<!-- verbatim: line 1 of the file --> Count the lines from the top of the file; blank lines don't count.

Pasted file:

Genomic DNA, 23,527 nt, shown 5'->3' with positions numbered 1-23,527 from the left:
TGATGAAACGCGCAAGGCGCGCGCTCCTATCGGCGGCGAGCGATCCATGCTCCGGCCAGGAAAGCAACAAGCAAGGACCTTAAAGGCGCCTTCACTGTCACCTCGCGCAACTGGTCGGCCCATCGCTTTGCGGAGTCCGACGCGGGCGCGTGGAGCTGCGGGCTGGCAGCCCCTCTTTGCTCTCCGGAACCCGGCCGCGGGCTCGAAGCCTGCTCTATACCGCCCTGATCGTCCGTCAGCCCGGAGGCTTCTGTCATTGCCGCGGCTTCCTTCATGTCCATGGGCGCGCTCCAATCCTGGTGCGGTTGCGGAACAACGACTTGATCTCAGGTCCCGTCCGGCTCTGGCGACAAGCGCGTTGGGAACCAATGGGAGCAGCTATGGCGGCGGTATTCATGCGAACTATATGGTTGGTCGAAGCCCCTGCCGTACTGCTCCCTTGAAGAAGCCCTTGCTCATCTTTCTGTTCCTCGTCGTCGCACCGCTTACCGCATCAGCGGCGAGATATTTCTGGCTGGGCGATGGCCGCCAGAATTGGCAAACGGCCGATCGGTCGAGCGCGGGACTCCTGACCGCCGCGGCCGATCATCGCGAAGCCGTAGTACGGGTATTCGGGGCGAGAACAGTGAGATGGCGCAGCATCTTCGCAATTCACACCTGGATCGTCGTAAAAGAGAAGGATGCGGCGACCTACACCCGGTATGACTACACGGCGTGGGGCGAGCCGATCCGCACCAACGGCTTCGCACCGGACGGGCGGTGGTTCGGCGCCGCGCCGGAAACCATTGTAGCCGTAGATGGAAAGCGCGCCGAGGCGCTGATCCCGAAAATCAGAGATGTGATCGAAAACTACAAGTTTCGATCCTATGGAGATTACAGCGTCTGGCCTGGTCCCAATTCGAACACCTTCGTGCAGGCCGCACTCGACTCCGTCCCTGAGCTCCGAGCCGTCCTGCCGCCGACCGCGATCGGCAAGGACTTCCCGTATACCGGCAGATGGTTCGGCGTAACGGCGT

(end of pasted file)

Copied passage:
Genomic DNA, 23,527 nt, shown 5'->3' with positions numbered 1-23,527 from the left: